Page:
Fundamental purpose of governmentEdit
The fundamental purpose of government is the maintenance of basic security and public order — without which individuals cannot attempt to find happiness. The philosopher Thomas Hobbes figured that people, as rational animals, saw submission to a government dominated by a sovereign as preferable to anarchy.
These are examples of some of the earliest known governments:
- Sumer—5200 BC
- Ancient Egypt—3000 BC
- Indus Valley Civilization—3000 BC
- Yellow River Civilization (China)—2000 BC
Expanded roles for governmentEdit
The fundamental purpose of government is to protect one from his or her neighbors; however, a sovereign of one country is not necessarily sovereign over the people of another country. The need for people to defend themselves against potentially thousands of non-neighbors necessitates a national defense mechanism—a military.
Militaries are created to deal with the highly complex task of confronting large numbers of enemies. A farmer can defend himself from a single enemy person—or even five enemies, but he can't defend himself from twenty thousand—even with the help of his strongest and bravest family members. A far larger group would be needed, and despite the fact that most of the members of the group would not be related by family ties, they would have to learn to fight for one another as if they were all in the same family. An organization that trains people to do this is an army.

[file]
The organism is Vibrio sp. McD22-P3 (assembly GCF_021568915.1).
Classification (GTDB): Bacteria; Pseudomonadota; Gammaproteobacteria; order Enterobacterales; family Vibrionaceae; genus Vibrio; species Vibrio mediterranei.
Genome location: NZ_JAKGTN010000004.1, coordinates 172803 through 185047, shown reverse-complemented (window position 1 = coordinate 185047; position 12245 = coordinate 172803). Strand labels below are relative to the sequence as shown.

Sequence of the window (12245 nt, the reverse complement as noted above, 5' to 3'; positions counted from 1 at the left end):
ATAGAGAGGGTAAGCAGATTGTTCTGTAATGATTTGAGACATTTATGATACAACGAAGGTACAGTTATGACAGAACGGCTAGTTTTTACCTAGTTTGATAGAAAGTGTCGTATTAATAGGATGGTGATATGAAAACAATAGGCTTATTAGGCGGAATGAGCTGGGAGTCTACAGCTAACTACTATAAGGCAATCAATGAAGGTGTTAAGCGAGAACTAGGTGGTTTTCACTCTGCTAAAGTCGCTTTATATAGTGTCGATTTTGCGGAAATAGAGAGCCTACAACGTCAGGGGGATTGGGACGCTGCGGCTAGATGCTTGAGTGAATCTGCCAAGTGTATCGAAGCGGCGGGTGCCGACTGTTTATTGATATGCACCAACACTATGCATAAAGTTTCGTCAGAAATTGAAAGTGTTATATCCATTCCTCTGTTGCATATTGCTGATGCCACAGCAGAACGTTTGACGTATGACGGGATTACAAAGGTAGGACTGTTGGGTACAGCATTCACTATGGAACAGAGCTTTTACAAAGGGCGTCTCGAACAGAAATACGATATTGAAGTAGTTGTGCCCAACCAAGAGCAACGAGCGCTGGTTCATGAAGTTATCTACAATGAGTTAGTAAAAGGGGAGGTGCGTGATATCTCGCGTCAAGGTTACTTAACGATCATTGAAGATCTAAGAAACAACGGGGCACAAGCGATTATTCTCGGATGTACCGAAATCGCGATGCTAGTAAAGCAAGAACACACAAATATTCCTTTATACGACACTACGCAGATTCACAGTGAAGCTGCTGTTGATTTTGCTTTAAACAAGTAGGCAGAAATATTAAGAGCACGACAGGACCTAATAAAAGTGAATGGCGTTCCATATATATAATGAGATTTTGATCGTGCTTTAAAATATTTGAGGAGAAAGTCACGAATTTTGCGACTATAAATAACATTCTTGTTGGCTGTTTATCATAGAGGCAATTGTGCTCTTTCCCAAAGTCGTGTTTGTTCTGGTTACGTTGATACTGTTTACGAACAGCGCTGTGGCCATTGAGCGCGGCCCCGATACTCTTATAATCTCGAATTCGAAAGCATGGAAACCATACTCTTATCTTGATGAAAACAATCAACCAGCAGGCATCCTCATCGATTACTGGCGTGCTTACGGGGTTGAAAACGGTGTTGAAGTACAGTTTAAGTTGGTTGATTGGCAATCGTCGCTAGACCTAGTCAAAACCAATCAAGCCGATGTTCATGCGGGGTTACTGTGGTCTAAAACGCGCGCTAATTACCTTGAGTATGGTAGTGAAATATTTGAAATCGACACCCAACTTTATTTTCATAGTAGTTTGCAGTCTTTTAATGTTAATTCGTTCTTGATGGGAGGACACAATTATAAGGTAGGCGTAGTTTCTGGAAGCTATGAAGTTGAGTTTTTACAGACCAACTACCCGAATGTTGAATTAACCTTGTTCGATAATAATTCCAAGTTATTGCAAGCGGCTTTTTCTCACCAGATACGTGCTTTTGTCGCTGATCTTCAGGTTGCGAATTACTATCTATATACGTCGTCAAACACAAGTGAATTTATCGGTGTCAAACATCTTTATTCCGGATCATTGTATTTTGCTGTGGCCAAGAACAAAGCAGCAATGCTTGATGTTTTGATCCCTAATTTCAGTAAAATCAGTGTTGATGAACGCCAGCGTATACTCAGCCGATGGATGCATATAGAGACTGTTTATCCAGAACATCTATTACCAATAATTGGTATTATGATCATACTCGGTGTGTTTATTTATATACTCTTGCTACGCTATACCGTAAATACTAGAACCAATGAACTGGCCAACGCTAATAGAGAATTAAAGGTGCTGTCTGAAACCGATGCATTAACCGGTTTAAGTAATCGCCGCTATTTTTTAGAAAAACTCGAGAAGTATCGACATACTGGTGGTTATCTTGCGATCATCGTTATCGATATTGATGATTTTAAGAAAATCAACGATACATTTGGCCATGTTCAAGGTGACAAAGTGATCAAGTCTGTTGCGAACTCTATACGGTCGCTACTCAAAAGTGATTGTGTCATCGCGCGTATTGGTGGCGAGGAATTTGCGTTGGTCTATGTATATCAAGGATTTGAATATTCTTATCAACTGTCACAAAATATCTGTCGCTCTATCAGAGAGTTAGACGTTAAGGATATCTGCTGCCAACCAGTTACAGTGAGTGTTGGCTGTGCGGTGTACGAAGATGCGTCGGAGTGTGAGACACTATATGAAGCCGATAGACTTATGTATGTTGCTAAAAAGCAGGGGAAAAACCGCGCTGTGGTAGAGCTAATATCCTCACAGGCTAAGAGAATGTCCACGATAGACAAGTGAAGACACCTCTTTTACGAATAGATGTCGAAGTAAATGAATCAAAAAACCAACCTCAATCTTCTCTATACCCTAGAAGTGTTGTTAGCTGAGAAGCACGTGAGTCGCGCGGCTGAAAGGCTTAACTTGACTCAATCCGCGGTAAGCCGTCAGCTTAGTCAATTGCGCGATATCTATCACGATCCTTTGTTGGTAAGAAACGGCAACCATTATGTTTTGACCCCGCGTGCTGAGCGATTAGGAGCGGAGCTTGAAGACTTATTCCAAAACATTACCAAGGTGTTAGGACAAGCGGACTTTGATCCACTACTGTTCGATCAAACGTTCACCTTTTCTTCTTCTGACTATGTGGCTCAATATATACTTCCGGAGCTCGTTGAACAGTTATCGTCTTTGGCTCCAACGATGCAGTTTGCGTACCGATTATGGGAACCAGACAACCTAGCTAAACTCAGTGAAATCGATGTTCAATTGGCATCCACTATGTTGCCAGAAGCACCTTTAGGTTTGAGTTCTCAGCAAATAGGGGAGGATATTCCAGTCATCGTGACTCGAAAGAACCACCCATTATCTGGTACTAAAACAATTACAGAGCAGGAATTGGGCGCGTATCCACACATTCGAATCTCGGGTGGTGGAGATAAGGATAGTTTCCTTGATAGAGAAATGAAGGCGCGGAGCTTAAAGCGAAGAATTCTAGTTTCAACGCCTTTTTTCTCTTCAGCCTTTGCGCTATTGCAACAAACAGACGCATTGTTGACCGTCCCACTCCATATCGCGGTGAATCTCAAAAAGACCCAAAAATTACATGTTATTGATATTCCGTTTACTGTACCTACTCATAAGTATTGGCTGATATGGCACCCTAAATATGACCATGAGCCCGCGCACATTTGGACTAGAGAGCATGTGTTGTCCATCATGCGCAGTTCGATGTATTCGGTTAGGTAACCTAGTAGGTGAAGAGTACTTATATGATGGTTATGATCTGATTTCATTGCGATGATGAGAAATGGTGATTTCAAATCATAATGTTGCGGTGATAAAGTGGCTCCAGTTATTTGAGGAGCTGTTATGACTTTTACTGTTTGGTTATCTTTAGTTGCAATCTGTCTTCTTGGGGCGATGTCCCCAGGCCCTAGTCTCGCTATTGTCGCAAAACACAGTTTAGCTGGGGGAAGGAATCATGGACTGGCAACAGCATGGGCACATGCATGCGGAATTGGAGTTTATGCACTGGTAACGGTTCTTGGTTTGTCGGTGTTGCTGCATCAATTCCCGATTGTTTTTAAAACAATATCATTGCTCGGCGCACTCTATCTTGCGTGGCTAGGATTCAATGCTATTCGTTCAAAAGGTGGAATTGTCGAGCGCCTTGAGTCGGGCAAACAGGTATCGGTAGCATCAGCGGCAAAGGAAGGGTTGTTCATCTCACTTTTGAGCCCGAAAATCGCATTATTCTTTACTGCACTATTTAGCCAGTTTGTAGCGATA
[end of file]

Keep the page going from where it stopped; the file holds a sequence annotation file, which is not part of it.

Wars and armies predated governments, but once governments came onto the scene, they proceeded to dominate the formation and use of armies. Governments seek to maintain monopolies on the use of force, and to that end, they usually suppress the development of private armies within their states.
Increasing complexities in society resulted in the formations of governments, but the increases in complexity didn't stop. As the complexity and interdependency's of human communities moved forward, economies began to dominate the human experience enough for an individual's survival potential to be affected substantially by the region's economy. Governments were originally created for the purpose of increasing people's survival potentials, and in that same purpose, governments became involved in manipulating and managing regional economies. One of a great many examples would be Wang Mang's attempt to reform the currency in favor of the peasants and poor in ancient China.
At a bare minimum, government ensures that money's value will not be undermined by prohibiting counterfeiting, but in almost all societies—including capitalist ones—governments attempt to regulate many more aspects of their economies. However, very often, government involvement in a national economy has more than just a purpose of stabilizing it for the benefit of the people. Often, the members of government shape the government's economic policies for their own benefits. This will be discussed shortly.
Social security is related to economic security. Throughout most of human history, parents prepared for their old age by producing enough children to ensure that some of them would survive long enough to take care of the parents in their old age. In modern, relatively high-income societies, a mixed approach is taken where the government shares a substantial responsibility of taking care of the elderly.